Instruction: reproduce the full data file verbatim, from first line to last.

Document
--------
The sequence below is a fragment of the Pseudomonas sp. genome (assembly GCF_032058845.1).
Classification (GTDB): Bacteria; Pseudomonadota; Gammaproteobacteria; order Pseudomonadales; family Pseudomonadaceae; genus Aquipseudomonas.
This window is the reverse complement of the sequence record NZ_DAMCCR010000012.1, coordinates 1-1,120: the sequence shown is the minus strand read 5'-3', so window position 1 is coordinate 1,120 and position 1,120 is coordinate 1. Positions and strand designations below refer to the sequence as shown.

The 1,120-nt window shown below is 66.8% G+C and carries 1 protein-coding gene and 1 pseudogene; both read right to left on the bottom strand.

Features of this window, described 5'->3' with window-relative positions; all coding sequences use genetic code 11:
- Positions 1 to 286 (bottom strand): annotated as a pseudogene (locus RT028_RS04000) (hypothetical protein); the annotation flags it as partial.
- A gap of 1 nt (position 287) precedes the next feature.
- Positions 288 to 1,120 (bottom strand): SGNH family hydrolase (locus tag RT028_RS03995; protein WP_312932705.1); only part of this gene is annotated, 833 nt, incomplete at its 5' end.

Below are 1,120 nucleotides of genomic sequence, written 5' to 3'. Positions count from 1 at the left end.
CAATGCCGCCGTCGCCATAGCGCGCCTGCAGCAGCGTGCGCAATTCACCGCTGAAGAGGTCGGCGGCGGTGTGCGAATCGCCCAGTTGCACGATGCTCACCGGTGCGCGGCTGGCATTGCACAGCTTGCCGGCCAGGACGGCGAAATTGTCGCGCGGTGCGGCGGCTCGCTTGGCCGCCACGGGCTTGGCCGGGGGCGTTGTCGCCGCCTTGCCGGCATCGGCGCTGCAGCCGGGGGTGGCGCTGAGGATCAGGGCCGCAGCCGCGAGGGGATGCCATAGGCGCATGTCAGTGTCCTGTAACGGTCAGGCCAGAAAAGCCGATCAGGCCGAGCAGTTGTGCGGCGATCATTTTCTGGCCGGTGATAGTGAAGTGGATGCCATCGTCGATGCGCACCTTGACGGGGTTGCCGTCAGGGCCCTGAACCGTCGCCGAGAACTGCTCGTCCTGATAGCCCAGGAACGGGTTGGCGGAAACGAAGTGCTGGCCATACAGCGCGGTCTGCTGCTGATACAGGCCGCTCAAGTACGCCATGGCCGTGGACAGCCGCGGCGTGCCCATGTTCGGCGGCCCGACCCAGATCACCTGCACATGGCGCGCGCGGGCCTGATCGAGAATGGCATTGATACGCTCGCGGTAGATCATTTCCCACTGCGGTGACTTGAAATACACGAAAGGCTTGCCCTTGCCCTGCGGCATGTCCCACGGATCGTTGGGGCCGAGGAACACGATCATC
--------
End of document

The sequence below is a fragment of the Pseudomonas sp. genome (assembly GCF_032058845.1).
Classification (GTDB): Bacteria; Pseudomonadota; Gammaproteobacteria; order Pseudomonadales; family Pseudomonadaceae; genus Aquipseudomonas.
This window is the reverse complement of the sequence record NZ_DAMCCR010000012.1, coordinates 1-1,120: the sequence shown is the minus strand read 5'-3', so window position 1 is coordinate 1,120 and position 1,120 is coordinate 1. Positions and strand designations below refer to the sequence as shown.

The 1,120-nt window shown below is 66.8% G+C and carries 1 protein-coding gene and 1 pseudogene; both read right to left on the bottom strand.

Features of this window, described 5'->3' with window-relative positions; all coding sequences use genetic code 11:
- Positions 1 to 286 (bottom strand): annotated as a pseudogene (locus RT028_RS04000) (hypothetical protein); the annotation flags it as partial.
- A gap of 1 nt (position 287) precedes the next feature.
- Positions 288 to 1,120 (bottom strand): SGNH family hydrolase (locus tag RT028_RS03995; protein WP_312932705.1); only part of this gene is annotated, 833 nt, incomplete at its 5' end.

Below are 1,120 nucleotides of genomic sequence, written 5' to 3'. Positions count from 1 at the left end.
CAATGCCGCCGTCGCCATAGCGCGCCTGCAGCAGCGTGCGCAATTCACCGCTGAAGAGGTCGGCGGCGGTGTGCGAATCGCCCAGTTGCACGATGCTCACCGGTGCGCGGCTGGCATTGCACAGCTTGCCGGCCAGGACGGCGAAATTGTCGCGCGGTGCGGCGGCTCGCTTGGCCGCCACGGGCTTGGCCGGGGGCGTTGTCGCCGCCTTGCCGGCATCGGCGCTGCAGCCGGGGGTGGCGCTGAGGATCAGGGCCGCAGCCGCGAGGGGATGCCATAGGCGCATGTCAGTGTCCTGTAACGGTCAGGCCAGAAAAGCCGATCAGGCCGAGCAGTTGTGCGGCGATCATTTTCTGGCCGGTGATAGTGAAGTGGATGCCATCGTCGATGCGCACCTTGACGGGGTTGCCGTCAGGGCCCTGAACCGTCGCCGAGAACTGCTCGTCCTGATAGCCCAGGAACGGGTTGGCGGAAACGAAGTGCTGGCCATACAGCGCGGTCTGCTGCTGATACAGGCCGCTCAAGTACGCCATGGCCGTGGACAGCCGCGGCGTGCCCATGTTCGGCGGCCCGACCCAGATCACCTGCACATGGCGCGCGCGGGCCTGATCGAGAATGGCATTGATACGCTCGCGGTAGATCATTTCCCACTGCGGTGACTTGAAATACACGAAAGGCTTGCCCTTGCCCTGCGGCATGTCCCACGGATCGTTGGGGCCGAGGAACACGATCATC